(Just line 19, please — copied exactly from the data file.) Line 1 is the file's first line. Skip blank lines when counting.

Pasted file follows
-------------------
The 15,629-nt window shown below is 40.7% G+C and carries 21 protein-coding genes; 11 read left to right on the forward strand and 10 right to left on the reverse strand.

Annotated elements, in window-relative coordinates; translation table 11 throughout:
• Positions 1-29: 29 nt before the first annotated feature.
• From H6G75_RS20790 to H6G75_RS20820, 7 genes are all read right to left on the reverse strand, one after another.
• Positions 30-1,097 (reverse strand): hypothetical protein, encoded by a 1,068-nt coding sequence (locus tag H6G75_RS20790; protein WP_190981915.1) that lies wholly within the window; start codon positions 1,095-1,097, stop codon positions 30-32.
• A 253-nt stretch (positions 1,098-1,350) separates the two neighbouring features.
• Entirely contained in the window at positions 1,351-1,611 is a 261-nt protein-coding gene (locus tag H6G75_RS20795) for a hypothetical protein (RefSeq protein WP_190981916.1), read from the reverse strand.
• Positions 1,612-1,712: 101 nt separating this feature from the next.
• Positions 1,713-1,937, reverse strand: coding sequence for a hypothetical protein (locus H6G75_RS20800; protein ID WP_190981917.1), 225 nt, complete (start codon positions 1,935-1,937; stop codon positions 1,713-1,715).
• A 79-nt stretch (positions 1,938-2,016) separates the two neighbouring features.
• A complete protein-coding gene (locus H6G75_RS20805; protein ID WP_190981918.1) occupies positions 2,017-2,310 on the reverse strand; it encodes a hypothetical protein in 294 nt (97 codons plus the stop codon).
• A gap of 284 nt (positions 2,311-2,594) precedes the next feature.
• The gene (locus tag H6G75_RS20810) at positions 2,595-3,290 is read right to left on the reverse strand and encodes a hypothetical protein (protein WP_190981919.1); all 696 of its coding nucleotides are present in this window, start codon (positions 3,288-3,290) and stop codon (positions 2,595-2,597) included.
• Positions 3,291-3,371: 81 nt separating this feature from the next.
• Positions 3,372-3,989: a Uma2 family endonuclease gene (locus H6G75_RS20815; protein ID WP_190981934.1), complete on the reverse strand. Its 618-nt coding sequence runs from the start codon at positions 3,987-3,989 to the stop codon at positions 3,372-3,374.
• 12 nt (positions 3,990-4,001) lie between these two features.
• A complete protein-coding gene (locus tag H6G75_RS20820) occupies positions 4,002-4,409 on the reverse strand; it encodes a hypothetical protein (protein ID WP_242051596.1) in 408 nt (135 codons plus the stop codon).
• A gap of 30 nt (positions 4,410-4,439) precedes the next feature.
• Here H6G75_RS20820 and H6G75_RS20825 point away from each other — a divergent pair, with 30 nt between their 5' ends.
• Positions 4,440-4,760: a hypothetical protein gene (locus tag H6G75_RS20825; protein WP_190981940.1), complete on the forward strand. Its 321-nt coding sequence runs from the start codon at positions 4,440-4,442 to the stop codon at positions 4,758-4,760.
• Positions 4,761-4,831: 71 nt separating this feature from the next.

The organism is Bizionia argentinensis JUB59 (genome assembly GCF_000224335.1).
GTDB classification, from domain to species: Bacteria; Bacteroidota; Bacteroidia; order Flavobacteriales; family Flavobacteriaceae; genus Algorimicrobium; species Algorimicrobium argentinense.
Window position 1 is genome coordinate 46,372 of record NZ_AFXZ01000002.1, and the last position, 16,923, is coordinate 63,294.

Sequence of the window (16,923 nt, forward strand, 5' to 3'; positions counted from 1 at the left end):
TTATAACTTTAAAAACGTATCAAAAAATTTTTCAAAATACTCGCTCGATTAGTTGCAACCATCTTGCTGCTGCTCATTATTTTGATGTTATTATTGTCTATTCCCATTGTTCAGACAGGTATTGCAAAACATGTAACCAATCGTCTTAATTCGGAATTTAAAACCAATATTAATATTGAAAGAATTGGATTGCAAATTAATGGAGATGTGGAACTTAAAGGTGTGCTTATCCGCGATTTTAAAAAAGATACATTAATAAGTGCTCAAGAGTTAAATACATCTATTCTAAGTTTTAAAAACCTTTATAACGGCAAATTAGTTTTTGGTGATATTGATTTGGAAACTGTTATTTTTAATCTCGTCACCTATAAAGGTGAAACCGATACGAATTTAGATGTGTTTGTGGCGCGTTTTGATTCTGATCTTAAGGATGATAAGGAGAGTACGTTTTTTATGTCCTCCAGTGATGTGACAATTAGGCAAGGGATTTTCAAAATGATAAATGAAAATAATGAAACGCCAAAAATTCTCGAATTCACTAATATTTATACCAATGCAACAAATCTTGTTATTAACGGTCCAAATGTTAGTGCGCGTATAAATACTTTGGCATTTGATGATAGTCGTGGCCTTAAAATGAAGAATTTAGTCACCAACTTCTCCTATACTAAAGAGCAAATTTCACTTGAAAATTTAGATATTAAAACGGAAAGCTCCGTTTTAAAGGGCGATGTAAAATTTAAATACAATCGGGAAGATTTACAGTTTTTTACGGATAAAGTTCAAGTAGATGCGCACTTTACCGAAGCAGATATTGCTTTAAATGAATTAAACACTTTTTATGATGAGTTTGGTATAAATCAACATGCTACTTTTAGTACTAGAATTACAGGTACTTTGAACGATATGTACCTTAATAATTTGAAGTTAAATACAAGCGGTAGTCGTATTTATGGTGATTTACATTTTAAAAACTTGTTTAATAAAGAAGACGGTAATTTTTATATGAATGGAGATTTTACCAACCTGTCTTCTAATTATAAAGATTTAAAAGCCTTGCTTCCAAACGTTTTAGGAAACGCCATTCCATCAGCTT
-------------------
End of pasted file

• Here H6G75_RS20820 and H6G75_RS20825 point away from each other — a divergent pair, with 30 nt between their 5' ends.